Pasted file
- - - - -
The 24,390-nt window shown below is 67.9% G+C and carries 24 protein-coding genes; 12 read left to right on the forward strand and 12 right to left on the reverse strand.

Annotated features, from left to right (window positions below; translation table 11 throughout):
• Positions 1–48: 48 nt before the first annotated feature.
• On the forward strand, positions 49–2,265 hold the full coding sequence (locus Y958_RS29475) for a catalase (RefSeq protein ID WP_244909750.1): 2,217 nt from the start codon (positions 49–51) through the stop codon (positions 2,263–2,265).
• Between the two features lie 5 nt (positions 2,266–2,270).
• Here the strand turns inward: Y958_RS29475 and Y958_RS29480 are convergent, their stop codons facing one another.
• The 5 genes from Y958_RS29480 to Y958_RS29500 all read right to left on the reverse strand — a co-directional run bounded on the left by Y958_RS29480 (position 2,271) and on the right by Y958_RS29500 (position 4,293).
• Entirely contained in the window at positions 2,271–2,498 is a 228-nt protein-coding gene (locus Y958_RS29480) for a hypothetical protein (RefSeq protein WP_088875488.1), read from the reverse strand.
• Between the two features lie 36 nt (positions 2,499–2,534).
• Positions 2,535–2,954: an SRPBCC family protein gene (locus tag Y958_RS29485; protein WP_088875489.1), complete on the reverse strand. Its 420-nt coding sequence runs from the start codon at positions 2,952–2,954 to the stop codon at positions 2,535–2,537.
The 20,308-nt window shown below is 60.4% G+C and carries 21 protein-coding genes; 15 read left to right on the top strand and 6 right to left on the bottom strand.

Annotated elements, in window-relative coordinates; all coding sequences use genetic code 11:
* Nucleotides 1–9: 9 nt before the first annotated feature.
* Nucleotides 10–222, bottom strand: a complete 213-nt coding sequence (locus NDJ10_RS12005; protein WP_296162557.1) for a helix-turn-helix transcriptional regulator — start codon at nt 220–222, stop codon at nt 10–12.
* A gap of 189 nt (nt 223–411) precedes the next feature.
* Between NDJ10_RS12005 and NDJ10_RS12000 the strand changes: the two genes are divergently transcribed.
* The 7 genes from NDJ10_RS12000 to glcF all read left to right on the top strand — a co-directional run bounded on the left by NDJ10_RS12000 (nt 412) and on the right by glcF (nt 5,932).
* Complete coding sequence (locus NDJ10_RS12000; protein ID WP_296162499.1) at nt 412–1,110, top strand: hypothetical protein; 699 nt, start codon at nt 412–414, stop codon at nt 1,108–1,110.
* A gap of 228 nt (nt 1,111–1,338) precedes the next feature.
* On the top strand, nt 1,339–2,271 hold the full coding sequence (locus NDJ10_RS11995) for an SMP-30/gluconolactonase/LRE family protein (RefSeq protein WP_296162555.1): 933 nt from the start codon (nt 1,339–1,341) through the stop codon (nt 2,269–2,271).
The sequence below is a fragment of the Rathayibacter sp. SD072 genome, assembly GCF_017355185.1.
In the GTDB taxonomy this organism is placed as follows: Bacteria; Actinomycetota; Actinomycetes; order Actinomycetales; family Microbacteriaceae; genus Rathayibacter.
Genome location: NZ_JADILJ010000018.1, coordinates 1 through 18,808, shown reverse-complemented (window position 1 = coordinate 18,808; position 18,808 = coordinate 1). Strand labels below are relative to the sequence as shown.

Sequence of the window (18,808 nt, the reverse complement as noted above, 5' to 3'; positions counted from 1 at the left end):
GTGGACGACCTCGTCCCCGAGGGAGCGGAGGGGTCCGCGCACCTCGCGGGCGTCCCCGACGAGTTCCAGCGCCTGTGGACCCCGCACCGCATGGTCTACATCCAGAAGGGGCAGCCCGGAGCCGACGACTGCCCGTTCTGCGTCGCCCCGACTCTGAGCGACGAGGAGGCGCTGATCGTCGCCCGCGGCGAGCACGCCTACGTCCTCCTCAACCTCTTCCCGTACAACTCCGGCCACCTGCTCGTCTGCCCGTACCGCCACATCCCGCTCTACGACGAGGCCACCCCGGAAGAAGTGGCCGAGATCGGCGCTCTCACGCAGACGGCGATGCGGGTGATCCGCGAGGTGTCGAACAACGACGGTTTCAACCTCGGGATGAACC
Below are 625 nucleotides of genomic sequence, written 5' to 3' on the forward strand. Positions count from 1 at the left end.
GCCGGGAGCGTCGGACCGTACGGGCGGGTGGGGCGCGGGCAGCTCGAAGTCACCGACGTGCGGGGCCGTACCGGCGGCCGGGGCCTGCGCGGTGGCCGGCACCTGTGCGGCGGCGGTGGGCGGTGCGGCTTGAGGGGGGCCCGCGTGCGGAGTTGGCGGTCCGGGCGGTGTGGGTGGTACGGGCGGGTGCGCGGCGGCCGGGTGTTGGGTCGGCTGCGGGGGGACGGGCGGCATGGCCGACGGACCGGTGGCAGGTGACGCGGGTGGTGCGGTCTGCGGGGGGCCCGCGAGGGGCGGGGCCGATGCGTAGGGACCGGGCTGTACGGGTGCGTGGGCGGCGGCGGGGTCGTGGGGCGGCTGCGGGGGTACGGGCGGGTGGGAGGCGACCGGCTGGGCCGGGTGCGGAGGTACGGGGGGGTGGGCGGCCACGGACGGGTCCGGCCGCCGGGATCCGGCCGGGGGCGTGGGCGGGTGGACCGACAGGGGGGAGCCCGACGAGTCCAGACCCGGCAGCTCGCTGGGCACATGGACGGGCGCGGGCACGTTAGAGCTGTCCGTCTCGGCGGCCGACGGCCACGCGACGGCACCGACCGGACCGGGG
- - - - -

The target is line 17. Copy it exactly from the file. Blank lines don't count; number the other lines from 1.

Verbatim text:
* The 7 genes from NDJ10_RS12000 to glcF all read left to right on the top strand — a co-directional run bounded on the left by NDJ10_RS12000 (nt 412) and on the right by glcF (nt 5,932).